But the deeper reason Kelley has been addled is because his youngest son, Bart—who had been stationed in Vilseck, Germany, for two months, where it was all “pretzels and blondes”—was deployed to Sangin, Afghanistan, on December 19. He sent Kelley and Mitzi a text that said, Made it in country. Love you. And that was the last they heard. The texts that Kelley and Mitzi tried to send back were “undeliverable.” Kelley’s e-mails go through, but they remain unanswered. Kelley imagines his words whipping across sandy, inhospitable terrain.

Bart is the only child Kelley fathered with Mitzi, and he has been raised as a bit of a golden boy—favored, pampered, spoiled—or so the other three Quinn children would claim. Kelley thought the Marines would be the best choice for Bart, but now that he’s gone, Kelley is racked with anxiety. And his anxiety is nothing compared with Mitzi’s. Mitzi has been a basket case.

Although she doesn’t appear to be worrying about Bart at the moment.

“Kelley,” she says, while tucking in her shirt. “Please.”

“Please?” he says. He’s genuinely confused.

“Give us a minute,” Mitzi says.

“Oh,” Kelley says. “Okay.” He closes the door, as if this were a reasonable request.

He hears their voices, but they are too faint for Kelley to make out a single word. The doors at the Winter Street Inn are all solid oak; when they were renovating, Kelley insisted on extra insulation in the walls. He never wanted to hear anything going on in any of the rooms. He would, however, like to hear the conversation between George and his wife right now.

At that moment, Isabelle comes bustling down the hall with a stack of fluffy white towels for room 10. They are Turkish cotton, replaced every year, one of the many reasons why Kelley is going broke.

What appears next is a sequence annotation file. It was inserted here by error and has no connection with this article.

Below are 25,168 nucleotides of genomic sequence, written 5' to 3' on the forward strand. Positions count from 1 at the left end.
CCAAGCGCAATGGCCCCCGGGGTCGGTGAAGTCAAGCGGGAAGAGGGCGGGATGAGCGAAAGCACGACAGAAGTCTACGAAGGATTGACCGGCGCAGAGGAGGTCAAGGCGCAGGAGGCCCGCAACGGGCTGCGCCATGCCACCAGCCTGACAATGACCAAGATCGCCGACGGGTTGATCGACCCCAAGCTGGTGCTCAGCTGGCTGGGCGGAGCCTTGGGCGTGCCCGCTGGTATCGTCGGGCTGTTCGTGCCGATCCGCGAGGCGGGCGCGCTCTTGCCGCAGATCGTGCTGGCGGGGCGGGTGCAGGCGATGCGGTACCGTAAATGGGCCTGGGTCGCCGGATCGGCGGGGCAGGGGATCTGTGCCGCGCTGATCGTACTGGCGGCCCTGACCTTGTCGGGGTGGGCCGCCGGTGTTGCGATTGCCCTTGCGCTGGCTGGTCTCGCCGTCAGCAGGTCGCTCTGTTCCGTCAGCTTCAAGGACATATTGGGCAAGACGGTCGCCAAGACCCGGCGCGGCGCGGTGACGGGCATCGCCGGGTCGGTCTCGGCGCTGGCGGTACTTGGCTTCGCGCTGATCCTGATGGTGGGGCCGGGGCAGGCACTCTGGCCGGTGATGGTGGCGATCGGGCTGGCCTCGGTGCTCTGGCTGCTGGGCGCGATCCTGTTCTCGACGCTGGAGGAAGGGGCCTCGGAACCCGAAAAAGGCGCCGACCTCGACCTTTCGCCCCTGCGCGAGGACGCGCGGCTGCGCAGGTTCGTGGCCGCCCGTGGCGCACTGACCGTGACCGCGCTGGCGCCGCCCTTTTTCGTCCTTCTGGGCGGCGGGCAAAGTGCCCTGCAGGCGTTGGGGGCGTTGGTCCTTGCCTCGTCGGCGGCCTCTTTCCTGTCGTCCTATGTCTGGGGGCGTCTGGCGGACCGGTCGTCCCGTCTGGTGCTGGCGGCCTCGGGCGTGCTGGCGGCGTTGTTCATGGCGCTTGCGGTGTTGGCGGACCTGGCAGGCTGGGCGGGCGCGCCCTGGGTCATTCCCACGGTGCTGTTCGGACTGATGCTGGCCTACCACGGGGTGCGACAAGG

Isabelle stops when she sees Kelley standing outside the door. She has worked at the inn for the past six months, and, although she has proven astute at reading Kelley’s moods and attitudes, apparently something about his posture now perplexes her.

“Qu’est-ce que c’est?” she asks.

One of the reasons Kelley and Mitzi hired Isabelle was because they both decided they wanted to try to learn French, but half a year later, this is the only phrase Kelley understands. What is it? Or, literally, What is it that it is?

There is no way to explain it in English, or French, or any other language. Kelley thinks, I saw Mitzi kissing Santa Claus, and he starts to laugh in a manic, unhinged way. Isabelle smiles uncertainly.

Kelley says, “George won’t be needing those towels.”

“Ah?” Isabelle says. “Are you sure?”

“Yes,” he says. “I’m sure.”


The dismissal bell rings, and chaos ensues—as bad as the last day of school, if not worse. Today, the kids are hopped up on sugar—hot chocolate, cookies, candy canes—and there is the allure of Santa Claus and presents, presents, presents! Also, there are coats to zip, and hats, scarves, and mittens to keep track of. Ava picks up two stray mittens between the auditorium and the school entrance. She drops them on the table outside the main office. Lost and found, to be dealt with “next year.”

Ava is hoarse, and her fingers ache. If she never plays “Jingle Bells” again, it will be too soon. It is, hands down, the least interesting carol ever written. Why does everyone love it so? She feels like Sisyphus with his boulder; she will have to play it at least one more time, at the annual Christmas Eve party at the inn. There will be no escaping that.